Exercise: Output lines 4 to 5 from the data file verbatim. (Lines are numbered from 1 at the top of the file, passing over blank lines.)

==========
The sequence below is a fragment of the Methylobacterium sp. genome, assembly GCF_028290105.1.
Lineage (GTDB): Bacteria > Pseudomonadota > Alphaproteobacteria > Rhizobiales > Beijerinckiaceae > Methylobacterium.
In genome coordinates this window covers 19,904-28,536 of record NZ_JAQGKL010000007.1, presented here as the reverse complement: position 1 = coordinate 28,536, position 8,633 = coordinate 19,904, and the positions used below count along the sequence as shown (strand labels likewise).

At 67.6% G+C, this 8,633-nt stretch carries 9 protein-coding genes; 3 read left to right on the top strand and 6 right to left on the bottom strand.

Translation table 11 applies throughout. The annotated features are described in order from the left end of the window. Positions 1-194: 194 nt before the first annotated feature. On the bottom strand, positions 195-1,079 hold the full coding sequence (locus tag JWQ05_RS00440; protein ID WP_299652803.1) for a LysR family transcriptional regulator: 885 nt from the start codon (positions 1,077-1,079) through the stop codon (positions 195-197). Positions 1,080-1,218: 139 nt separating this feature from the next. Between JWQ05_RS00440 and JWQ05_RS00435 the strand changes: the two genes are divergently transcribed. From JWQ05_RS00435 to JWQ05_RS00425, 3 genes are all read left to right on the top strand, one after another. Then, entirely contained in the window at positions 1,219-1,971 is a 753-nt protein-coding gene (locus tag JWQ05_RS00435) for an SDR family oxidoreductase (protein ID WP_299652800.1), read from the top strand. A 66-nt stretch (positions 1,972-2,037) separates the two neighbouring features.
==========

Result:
At 67.6% G+C, this 8,633-nt stretch carries 9 protein-coding genes; 3 read left to right on the top strand and 6 right to left on the bottom strand.

Translation table 11 applies throughout. The annotated features are described in order from the left end of the window. Positions 1-194: 194 nt before the first annotated feature. On the bottom strand, positions 195-1,079 hold the full coding sequence (locus tag JWQ05_RS00440; protein ID WP_299652803.1) for a LysR family transcriptional regulator: 885 nt from the start codon (positions 1,077-1,079) through the stop codon (positions 195-197). Positions 1,080-1,218: 139 nt separating this feature from the next. Between JWQ05_RS00440 and JWQ05_RS00435 the strand changes: the two genes are divergently transcribed. From JWQ05_RS00435 to JWQ05_RS00425, 3 genes are all read left to right on the top strand, one after another. Then, entirely contained in the window at positions 1,219-1,971 is a 753-nt protein-coding gene (locus tag JWQ05_RS00435) for an SDR family oxidoreductase (protein ID WP_299652800.1), read from the top strand. A 66-nt stretch (positions 1,972-2,037) separates the two neighbouring features.